Mark Dabney. 2019. “We Had All We Needed: The African American Presence in Buffalo, NY.” Paper presented at the Association for the Study of African American Life and History, 104th annual meeting and conference: Black Migrations. Charleston, South Carolina, October 2-6, 2019.
Anna Wachtel. 2019. “There is No Glamour Here: The Overseas Life and Letters of Alice Lord O’Brian.” Western New York Heritage, Spring.
Christine A. Parker. 2018. “Frederick Douglass: Ten Days of a Fugitive Slave in Buffalo.”
Western New York Heritage, Volume 20, no. 4.
Amy Grimes. 2017. The Story of Oswego Refugees: A Virtual Exhibit.
Kelsey Reed. 2017. Witnesses: Holocaust-Era Stories. Online Exhibit for the Holocaust Resource Center, Buffalo NY.
Christine A. Parker and Nancy Weekly. 2015. “John E. Brent: Buffalo’s First African American Architect.” Western New York Heritage, Volume 18, no. 3.
Our students have attended and presented research at statewide and national conferences and have had the opportunity to network and engage with other emerging museum professionals. Examples: American Alliance of Museums (AAM); Master’s Level Graduate Research Program (MaRC); The Museum Association of New York (MANY); Phi Alpha Theta; Gravestone Studies Conference; The Costume Society of America.
"I was drawn to the Buffalo State museum studies graduate program because of its intensive connections to the local museums and cultural institutions."
"An ideal program for me as a museum professional working full time. I value that the program is designed for professionals already working in their field. All of my classes were scheduled in the evening, which allowed me to attend after work."
"I chose Buffalo State because of its diverse class offerings—from curatorial, museum education, to museum administration. Plus, I was able to attend classes after work, which I found incredibly helpful as a professional already working in the field."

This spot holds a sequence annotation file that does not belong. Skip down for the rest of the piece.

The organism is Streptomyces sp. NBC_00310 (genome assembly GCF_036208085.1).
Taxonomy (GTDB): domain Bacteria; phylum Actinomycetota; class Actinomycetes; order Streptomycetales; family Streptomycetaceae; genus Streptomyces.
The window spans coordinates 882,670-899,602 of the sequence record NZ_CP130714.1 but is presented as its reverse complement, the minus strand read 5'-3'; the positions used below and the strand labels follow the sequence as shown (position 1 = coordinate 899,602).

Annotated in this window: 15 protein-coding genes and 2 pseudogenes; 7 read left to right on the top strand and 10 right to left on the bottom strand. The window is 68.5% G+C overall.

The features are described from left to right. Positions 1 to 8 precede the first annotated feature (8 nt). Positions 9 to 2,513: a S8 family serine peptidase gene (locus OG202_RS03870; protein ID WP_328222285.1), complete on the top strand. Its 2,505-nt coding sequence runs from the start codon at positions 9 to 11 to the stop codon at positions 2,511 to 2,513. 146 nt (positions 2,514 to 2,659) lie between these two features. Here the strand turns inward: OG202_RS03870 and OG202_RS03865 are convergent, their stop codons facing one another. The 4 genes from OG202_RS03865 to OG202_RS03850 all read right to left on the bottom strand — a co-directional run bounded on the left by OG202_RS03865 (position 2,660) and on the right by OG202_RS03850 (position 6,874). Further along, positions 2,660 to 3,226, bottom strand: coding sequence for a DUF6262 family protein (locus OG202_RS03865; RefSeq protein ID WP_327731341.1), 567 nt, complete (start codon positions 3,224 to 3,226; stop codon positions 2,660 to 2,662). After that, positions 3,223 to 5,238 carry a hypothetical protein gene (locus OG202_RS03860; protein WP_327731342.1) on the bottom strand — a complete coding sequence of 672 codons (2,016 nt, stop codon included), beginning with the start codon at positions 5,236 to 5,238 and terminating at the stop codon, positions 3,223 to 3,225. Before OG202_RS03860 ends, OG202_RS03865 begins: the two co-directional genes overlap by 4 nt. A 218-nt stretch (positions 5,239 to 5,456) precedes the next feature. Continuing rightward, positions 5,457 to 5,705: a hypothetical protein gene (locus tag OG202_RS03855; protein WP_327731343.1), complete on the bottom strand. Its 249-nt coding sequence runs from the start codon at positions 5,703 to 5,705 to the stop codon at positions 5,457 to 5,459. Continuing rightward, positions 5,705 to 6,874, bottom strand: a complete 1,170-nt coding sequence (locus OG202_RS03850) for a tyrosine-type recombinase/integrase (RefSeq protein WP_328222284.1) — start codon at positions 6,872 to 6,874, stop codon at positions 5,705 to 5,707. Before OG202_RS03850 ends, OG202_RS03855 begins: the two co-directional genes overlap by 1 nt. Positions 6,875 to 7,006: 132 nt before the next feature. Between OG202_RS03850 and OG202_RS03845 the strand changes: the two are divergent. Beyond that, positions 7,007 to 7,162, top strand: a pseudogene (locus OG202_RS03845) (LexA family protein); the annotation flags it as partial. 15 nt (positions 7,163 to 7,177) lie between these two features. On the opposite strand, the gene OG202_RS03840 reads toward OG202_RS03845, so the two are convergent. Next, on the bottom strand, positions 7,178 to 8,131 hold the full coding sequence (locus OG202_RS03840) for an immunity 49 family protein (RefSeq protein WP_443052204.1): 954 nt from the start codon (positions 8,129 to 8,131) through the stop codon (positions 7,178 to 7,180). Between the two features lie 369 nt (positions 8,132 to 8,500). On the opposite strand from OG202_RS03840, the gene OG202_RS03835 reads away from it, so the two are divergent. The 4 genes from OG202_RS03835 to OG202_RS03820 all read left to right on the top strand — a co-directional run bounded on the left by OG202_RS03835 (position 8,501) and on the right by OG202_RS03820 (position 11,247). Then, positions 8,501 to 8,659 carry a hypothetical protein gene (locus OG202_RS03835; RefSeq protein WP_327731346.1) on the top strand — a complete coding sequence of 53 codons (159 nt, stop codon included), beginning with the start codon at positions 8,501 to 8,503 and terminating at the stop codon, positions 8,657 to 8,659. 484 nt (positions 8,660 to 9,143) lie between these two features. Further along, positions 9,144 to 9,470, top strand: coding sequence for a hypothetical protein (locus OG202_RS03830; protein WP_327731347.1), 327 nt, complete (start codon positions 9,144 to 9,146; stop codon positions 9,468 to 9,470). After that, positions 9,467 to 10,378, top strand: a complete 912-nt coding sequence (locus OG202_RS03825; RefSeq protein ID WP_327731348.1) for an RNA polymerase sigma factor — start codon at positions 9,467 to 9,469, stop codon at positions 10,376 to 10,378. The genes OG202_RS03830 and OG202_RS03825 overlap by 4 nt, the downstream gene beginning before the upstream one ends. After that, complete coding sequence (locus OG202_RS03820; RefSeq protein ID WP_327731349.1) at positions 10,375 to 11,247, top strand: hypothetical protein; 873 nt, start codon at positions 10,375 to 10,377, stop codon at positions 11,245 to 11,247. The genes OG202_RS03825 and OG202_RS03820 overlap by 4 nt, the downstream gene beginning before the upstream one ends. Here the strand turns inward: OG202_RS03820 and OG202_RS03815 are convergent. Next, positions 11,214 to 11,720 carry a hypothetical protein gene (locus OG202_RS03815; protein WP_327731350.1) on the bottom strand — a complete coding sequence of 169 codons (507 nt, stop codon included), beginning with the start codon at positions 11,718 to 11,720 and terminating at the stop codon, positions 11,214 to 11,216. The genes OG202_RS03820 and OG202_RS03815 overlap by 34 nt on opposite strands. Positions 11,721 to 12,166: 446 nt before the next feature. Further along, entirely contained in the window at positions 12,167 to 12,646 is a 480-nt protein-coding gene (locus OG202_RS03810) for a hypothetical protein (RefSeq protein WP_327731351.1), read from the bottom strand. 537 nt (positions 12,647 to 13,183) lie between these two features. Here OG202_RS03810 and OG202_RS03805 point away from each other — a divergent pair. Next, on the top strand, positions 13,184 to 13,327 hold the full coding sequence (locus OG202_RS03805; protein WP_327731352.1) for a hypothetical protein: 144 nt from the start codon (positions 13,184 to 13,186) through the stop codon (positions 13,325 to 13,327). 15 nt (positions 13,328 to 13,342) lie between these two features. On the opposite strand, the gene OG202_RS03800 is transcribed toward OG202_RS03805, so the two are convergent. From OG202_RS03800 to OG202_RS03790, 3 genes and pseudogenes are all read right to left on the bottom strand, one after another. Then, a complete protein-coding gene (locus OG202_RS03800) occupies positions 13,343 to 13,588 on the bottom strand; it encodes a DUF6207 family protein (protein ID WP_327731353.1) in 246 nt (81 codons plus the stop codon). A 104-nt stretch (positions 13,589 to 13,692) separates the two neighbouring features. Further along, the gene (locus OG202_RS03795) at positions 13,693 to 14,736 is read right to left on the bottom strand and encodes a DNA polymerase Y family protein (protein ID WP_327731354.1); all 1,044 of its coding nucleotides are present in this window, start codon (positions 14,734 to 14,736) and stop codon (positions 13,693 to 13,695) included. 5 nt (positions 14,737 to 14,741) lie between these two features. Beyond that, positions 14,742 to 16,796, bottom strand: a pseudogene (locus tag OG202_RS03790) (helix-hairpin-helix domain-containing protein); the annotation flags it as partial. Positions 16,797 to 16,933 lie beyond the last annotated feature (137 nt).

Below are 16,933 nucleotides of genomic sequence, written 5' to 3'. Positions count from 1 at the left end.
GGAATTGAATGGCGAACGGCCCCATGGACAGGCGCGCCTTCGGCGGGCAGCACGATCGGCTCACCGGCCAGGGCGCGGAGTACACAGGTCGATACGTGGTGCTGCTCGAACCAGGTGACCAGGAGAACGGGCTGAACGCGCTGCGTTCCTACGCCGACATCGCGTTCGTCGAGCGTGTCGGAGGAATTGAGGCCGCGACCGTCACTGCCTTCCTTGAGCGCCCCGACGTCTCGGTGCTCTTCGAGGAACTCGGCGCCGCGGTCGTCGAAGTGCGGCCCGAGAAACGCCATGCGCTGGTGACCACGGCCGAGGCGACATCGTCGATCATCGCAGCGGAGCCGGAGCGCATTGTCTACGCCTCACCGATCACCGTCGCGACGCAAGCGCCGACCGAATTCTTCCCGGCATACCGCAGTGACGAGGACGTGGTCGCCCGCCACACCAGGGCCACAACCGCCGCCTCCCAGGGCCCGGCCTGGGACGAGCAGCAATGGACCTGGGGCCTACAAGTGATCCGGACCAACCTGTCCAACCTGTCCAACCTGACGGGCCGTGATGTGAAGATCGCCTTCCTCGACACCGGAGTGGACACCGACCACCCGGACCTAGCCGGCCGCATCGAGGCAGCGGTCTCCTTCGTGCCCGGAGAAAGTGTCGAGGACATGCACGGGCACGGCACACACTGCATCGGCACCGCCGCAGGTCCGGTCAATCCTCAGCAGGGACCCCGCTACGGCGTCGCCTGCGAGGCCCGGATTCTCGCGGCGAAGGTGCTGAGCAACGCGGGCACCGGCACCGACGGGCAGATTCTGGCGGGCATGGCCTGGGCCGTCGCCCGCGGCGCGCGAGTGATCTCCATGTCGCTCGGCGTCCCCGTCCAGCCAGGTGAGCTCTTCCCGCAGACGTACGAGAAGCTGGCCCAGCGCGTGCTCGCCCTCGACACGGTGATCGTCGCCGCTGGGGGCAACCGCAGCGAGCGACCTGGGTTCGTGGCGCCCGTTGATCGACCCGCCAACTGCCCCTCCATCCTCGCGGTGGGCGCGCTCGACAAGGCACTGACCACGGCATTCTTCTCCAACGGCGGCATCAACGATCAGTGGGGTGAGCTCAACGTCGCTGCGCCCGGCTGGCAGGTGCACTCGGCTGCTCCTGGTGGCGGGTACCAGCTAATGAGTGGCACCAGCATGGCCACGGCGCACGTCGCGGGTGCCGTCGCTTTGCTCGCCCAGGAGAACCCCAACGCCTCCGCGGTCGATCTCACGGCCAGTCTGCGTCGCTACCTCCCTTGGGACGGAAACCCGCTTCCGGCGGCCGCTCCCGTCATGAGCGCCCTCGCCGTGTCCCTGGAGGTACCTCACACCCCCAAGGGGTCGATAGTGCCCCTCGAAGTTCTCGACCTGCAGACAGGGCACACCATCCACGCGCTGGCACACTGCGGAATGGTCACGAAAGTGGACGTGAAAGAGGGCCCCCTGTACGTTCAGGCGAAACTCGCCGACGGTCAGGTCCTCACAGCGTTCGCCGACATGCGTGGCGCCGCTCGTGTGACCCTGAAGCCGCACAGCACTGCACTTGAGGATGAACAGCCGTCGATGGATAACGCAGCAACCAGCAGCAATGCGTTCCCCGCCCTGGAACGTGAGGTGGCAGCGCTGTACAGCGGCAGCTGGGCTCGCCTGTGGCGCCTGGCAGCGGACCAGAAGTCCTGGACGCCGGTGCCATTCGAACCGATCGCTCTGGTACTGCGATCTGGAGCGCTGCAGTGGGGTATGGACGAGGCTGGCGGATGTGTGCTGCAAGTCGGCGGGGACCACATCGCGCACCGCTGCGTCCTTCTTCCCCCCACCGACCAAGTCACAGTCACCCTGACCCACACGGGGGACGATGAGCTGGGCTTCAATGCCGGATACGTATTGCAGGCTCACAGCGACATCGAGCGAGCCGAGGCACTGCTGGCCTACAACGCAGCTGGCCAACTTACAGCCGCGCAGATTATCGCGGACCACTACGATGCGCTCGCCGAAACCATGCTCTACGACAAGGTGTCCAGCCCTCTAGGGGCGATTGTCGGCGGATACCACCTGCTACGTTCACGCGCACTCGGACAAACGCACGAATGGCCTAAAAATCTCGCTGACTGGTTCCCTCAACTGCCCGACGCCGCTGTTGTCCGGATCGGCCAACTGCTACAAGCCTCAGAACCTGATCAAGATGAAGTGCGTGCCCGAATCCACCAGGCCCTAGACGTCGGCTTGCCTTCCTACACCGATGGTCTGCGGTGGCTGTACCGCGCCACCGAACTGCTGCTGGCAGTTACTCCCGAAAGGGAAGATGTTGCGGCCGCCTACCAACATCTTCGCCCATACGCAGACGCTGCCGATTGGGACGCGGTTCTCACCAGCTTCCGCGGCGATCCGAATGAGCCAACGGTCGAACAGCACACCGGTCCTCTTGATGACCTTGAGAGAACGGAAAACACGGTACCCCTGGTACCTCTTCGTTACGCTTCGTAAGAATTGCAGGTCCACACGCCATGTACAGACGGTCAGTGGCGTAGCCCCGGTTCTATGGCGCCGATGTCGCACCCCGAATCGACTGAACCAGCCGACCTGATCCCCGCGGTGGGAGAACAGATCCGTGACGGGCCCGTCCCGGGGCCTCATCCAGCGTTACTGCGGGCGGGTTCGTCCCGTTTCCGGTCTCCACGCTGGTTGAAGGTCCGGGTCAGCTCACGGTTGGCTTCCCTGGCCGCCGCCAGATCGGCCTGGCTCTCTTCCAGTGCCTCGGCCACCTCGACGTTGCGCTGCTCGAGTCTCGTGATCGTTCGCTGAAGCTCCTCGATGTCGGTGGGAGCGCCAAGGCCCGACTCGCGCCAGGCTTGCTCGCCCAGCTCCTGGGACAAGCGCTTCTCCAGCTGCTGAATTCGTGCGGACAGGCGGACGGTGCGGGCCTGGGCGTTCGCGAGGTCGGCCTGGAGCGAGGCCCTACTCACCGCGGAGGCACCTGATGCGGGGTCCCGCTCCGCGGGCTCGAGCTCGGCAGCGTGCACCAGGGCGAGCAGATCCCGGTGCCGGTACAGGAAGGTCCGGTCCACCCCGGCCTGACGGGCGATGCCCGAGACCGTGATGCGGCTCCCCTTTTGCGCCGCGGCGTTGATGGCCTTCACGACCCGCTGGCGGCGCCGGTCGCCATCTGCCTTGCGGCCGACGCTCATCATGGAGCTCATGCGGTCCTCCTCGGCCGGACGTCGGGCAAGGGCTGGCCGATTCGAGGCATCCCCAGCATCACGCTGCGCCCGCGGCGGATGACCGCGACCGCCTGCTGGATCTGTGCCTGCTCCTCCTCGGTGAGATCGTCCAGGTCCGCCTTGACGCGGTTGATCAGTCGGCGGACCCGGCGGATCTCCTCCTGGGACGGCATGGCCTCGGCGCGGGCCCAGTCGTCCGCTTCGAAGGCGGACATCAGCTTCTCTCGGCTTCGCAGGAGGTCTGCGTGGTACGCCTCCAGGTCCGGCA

"The museum studies program has shaped my career as an emerging museum professional. I have been given numerous opportunities to advance my skills and will continue to use them to further my career goals."
Small Class Sizes
Graduate seminars and workshops usually include 8-12 students. Teamwork and collaboration are integrated into all coursework.
Service-learning and community partnerships are built into classes, providing networking opportunities and the ability to work with a wide range of collections, installations, and community organizations.
Our distinguished faculty include individuals with strong academic and professional skills, accomplished teachers and researchers who have also worked as museum directors, curators, exhibit designers, and fundraisers.
Our faculty works with graduate students to prepare research for publication and online presentations. Recent student publications and online resource.
Our students have attended and presented research at statewide and national conferences and have had the opportunity to network and engage with other emerging museum professionals.